A claw toe is a toe that is contracted at the PIP and DIP joints (middle and end joints in the toe), and can lead to severe pressure
and pain. Ligaments and tendons that have tightened cause the toe's joints to curl downwards. Claw toes may occur in any toe,
except the big toe. There is often discomfort at the top part of the tow that is rubbing against the shoe and at the end of the toe that
is pressed against the bottom of the shoe.
Claw toes are classified based on the mobility of the toe joints. There are two types - flexible and rigid. In a flexible claw toe, the
joint has the ability to move. This type of claw
A rigid claw toe does not have that same ability to move. Movement is very limited and can be extremely painful. This sometimes
causes foot movement to become restricted leading to extra stress at the ball-of-the-foot, and possibly causing pain and the
development of corns and calluses.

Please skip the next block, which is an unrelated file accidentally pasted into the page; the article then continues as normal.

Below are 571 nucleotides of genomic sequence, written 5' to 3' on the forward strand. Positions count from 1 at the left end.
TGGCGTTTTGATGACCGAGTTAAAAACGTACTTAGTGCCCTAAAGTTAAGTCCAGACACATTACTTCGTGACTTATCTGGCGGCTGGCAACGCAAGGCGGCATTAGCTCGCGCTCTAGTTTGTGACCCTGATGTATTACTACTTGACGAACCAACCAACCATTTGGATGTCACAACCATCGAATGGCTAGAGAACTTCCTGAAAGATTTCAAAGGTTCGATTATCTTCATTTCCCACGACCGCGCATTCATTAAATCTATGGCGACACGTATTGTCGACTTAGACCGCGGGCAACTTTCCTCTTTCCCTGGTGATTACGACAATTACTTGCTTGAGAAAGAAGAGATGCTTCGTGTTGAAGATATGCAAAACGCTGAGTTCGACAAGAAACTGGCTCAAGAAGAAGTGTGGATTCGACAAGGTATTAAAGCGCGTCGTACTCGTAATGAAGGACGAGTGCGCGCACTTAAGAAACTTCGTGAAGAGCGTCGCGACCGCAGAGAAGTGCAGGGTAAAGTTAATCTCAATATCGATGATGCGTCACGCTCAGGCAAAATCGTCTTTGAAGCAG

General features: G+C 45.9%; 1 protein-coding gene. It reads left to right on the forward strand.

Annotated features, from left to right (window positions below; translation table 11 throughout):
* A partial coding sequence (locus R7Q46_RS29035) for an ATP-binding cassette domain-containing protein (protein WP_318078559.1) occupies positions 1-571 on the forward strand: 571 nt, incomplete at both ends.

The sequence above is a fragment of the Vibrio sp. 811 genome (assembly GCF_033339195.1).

Claw toes result from a muscle imbalance which causes the ligaments and tendons to become unnaturally tight. This results in
the joints curling downwards. Arthritis
can also lead to many different forefoot deformities, including claw toes.
Treatment and Prevention:
Changing the type of footwear worn is a very important step in the treatment of claw toes. When choosing a shoe, make sure the
toe box (toe area) is high and broad, and can accommodate the claw toes. A shoe with a high, broad toe box will provide enough
room in the forefoot area so that there is less friction against the toes.
Other conservative treatments include using forefoot products designed to relieve claw toes, such as toe crests and hammer toe
splints. These devices will help hold down the claw toe and provide relief to the forefoot. Gel toe shields and gel toe caps are also
recommended to eliminate friction between the shoe and the toe, while providing comfort and lubrication.
If the problem persists, consult your foot doctor.